Since the Personal Data Protection Act (PDPA) was enacted in 2012, no amendments have been made to it – that is until early this month. On Nov 2, Parliament passed the Personal Data Protection (Amendment) Act 2020. It is the first comprehensive review of PDPA since 2012 and the changes are significant to both businesses and consumers.
This amendment allows organisations to use data without consent in more cases, but also includes stiffer penalties for data breaches.
3 Ways Companies Can Use Data Without Consent
Three new exceptions to consent have been introduced for organisations to use data without consent. This means businesses can now use, collect or disclose data for the following:
#1 Legitimate Interests
Organisations will be allowed to use data without consent where there are larger public or systemic benefits and/or where obtaining individuals’ consent may not be appropriate. Examples of situations of legitimate interests include instances of fraud or money laundering, threats to physical safety and security, ensuring IT and network security, or preventing the misuse of services.
However, firms must conduct a risk and impact assessment, and disclose their reliance on this exception, such as in an external-facing policy or agreement. Businesses cannot rely on this exception to carry out direct marketing without consent.
#2 Business Improvements
This exception applies if an organisation wishes to know more about their customers, including prospective customers, in order to carry out operational efficiency and service improvements, or develop or enhance products/services. This exception also applies to a group of companies, including its subsidiaries. However, certain conditions must be met in order to rely on this exception:
– It must not be relied on to collect, use or disclose personal data for the purpose of sending direct marketing messages.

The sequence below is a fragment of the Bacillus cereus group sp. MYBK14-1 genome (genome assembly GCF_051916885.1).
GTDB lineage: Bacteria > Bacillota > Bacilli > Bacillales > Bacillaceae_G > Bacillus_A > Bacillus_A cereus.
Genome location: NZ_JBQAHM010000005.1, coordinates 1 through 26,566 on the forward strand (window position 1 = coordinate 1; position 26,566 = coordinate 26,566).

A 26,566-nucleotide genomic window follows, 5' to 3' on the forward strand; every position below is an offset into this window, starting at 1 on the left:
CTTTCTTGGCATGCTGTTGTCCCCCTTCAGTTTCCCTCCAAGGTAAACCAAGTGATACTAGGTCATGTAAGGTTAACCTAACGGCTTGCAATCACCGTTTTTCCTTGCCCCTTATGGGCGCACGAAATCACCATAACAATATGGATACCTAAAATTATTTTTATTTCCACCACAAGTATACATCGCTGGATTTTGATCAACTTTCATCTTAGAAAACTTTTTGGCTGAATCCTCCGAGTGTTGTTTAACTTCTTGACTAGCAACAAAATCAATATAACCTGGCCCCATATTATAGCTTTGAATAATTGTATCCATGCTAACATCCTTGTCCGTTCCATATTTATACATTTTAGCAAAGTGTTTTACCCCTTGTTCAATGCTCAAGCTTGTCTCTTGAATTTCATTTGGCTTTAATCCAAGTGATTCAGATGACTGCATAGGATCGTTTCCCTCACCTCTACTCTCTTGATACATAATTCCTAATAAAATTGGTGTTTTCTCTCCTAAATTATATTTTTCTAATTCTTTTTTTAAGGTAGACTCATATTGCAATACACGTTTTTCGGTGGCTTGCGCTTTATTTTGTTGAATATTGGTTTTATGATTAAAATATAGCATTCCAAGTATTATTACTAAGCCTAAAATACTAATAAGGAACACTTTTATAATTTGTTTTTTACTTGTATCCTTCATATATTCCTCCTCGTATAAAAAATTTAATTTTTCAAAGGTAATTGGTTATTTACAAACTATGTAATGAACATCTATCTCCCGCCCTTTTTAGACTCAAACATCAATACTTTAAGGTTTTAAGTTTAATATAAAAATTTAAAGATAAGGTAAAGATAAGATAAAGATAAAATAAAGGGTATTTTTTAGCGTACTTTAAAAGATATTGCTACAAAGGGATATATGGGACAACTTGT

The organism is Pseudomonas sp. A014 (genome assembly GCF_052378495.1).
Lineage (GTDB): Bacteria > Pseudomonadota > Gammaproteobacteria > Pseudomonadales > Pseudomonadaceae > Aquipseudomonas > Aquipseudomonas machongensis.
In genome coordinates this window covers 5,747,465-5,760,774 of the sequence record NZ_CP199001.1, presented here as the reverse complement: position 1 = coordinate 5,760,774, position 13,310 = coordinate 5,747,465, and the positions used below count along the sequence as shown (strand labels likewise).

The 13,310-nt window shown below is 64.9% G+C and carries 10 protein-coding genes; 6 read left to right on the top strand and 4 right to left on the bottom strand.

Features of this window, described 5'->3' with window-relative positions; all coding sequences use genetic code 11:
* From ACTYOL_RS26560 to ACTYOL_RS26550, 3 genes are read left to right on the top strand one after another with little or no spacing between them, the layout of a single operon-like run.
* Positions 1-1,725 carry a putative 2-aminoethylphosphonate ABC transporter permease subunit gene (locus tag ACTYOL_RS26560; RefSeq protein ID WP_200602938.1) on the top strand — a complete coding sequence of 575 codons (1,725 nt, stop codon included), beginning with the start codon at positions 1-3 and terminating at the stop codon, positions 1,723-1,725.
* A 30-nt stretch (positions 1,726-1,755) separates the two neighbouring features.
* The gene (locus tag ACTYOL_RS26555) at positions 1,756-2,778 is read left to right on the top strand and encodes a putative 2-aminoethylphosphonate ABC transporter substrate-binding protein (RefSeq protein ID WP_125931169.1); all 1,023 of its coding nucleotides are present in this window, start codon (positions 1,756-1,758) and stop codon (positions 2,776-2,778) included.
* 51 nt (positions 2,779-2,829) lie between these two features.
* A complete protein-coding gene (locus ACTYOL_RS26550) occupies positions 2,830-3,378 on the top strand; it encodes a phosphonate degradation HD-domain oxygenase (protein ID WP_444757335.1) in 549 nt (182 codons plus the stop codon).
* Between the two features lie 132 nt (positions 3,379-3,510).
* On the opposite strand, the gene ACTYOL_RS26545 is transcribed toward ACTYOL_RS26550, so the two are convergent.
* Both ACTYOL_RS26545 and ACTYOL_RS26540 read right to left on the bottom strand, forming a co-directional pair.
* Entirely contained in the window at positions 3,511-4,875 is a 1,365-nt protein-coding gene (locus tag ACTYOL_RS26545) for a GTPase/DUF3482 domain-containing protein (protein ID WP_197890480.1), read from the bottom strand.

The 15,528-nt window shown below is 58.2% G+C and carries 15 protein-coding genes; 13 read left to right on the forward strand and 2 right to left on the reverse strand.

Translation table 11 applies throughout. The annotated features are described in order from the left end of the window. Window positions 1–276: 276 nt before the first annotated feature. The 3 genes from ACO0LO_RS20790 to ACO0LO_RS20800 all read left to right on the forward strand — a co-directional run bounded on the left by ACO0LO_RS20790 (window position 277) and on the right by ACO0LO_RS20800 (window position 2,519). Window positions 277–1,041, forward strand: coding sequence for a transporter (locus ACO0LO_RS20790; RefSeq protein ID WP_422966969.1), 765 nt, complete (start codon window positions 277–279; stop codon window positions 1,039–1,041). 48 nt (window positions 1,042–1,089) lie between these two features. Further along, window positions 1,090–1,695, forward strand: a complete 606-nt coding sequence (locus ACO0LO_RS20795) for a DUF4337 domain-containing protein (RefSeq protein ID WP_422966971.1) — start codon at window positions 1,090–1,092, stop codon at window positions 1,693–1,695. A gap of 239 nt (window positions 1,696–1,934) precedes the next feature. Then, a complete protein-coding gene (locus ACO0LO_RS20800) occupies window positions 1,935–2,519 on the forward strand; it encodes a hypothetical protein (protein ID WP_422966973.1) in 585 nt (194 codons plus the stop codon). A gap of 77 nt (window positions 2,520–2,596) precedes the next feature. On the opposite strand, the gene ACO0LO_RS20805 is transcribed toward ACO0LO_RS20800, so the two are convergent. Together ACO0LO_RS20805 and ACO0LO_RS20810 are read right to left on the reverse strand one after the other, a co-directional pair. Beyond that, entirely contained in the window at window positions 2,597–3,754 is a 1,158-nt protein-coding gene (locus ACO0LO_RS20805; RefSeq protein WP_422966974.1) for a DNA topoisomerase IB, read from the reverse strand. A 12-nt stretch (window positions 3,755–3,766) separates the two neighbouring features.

– The personal data disclosed must relate to an individual who is a customer of both the disclosing and collecting organisation.
– The use of personal data must be what a reasonable person would consider appropriate in the circumstances.
#3 Enhanced Research & Development
To facilitate ease of R&D for businesses, the requirements for using personal data for research without consent will be eased, subject to certain conditions:
– Must have a clear public benefit
– Must not have an adverse effect on individuals; and
– Must not be published in a form that identifies any individual
This exception might apply to institutes carrying out scientific research and development, or arts and social science research, or to market research aimed at understanding potential customer segments. However, disclosure for research purposes will continue to be subject to stringent restrictions, such as being able to prove that it is impracticable to obtain consent.
Expanded Rules on Deemed Consent
Business owners should also take note that the definition of deemed consent has been expanded. This now includes consent for contractual necessity, where data processing is reasonably necessary to perform a contract. An example is when a customer provides his address when ordering an item online and the address is then given to the logistics provider for delivery.